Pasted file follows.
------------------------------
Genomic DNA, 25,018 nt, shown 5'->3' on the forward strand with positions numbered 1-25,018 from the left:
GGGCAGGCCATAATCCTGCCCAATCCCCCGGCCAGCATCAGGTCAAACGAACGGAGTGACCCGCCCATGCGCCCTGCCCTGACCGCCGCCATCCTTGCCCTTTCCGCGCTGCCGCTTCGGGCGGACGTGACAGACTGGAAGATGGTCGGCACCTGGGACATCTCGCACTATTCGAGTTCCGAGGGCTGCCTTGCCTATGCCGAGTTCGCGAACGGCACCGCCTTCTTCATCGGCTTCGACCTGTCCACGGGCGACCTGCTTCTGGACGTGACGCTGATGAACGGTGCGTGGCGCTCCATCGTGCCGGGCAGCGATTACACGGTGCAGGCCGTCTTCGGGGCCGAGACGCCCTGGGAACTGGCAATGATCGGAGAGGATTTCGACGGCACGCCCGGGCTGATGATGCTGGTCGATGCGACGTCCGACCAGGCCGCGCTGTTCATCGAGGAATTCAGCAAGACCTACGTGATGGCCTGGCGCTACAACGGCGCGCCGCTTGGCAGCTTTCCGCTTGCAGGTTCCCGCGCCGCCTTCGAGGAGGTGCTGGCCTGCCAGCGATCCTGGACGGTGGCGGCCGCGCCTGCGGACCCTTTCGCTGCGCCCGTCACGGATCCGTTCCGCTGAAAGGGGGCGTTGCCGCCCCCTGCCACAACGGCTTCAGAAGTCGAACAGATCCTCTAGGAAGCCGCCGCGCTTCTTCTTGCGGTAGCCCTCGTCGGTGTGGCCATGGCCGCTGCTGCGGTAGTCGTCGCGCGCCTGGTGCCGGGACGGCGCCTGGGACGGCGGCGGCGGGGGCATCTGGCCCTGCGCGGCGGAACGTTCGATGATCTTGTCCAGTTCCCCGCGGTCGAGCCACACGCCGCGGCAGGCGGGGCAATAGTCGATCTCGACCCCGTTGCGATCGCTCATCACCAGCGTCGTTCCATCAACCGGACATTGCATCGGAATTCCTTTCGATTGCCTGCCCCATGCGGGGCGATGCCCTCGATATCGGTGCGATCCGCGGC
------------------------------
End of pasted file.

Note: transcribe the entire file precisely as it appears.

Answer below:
Genomic DNA, 25,018 nt, shown 5'->3' on the forward strand with positions numbered 1-25,018 from the left:
GGGCAGGCCATAATCCTGCCCAATCCCCCGGCCAGCATCAGGTCAAACGAACGGAGTGACCCGCCCATGCGCCCTGCCCTGACCGCCGCCATCCTTGCCCTTTCCGCGCTGCCGCTTCGGGCGGACGTGACAGACTGGAAGATGGTCGGCACCTGGGACATCTCGCACTATTCGAGTTCCGAGGGCTGCCTTGCCTATGCCGAGTTCGCGAACGGCACCGCCTTCTTCATCGGCTTCGACCTGTCCACGGGCGACCTGCTTCTGGACGTGACGCTGATGAACGGTGCGTGGCGCTCCATCGTGCCGGGCAGCGATTACACGGTGCAGGCCGTCTTCGGGGCCGAGACGCCCTGGGAACTGGCAATGATCGGAGAGGATTTCGACGGCACGCCCGGGCTGATGATGCTGGTCGATGCGACGTCCGACCAGGCCGCGCTGTTCATCGAGGAATTCAGCAAGACCTACGTGATGGCCTGGCGCTACAACGGCGCGCCGCTTGGCAGCTTTCCGCTTGCAGGTTCCCGCGCCGCCTTCGAGGAGGTGCTGGCCTGCCAGCGATCCTGGACGGTGGCGGCCGCGCCTGCGGACCCTTTCGCTGCGCCCGTCACGGATCCGTTCCGCTGAAAGGGGGCGTTGCCGCCCCCTGCCACAACGGCTTCAGAAGTCGAACAGATCCTCTAGGAAGCCGCCGCGCTTCTTCTTGCGGTAGCCCTCGTCGGTGTGGCCATGGCCGCTGCTGCGGTAGTCGTCGCGCGCCTGGTGCCGGGACGGCGCCTGGGACGGCGGCGGCGGGGGCATCTGGCCCTGCGCGGCGGAACGTTCGATGATCTTGTCCAGTTCCCCGCGGTCGAGCCACACGCCGCGGCAGGCGGGGCAATAGTCGATCTCGACCCCGTTGCGATCGCTCATCACCAGCGTCGTTCCATCAACCGGACATTGCATCGGAATTCCTTTCGATTGCCTGCCCCATGCGGGGCGATGCCCTCGATATCGGTGCGATCCGCGGC